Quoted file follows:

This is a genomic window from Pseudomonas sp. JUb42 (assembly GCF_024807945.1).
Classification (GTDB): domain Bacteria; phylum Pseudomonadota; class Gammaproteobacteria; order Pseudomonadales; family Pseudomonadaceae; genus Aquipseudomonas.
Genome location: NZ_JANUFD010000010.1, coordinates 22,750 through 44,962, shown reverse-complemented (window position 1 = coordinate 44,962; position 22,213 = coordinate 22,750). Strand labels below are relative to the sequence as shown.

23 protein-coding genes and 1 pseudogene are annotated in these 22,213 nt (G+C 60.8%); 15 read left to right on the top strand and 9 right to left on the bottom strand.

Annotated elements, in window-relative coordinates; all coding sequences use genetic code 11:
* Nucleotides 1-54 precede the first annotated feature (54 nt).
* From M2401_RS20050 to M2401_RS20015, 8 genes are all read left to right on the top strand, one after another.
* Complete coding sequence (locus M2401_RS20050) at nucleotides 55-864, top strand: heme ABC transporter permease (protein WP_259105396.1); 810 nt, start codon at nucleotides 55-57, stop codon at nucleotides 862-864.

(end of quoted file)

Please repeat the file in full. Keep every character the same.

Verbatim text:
This is a genomic window from Pseudomonas sp. JUb42 (assembly GCF_024807945.1).
Classification (GTDB): domain Bacteria; phylum Pseudomonadota; class Gammaproteobacteria; order Pseudomonadales; family Pseudomonadaceae; genus Aquipseudomonas.
Genome location: NZ_JANUFD010000010.1, coordinates 22,750 through 44,962, shown reverse-complemented (window position 1 = coordinate 44,962; position 22,213 = coordinate 22,750). Strand labels below are relative to the sequence as shown.

23 protein-coding genes and 1 pseudogene are annotated in these 22,213 nt (G+C 60.8%); 15 read left to right on the top strand and 9 right to left on the bottom strand.

Annotated elements, in window-relative coordinates; all coding sequences use genetic code 11:
* Nucleotides 1-54 precede the first annotated feature (54 nt).
* From M2401_RS20050 to M2401_RS20015, 8 genes are all read left to right on the top strand, one after another.
* Complete coding sequence (locus M2401_RS20050) at nucleotides 55-864, top strand: heme ABC transporter permease (protein WP_259105396.1); 810 nt, start codon at nucleotides 55-57, stop codon at nucleotides 862-864.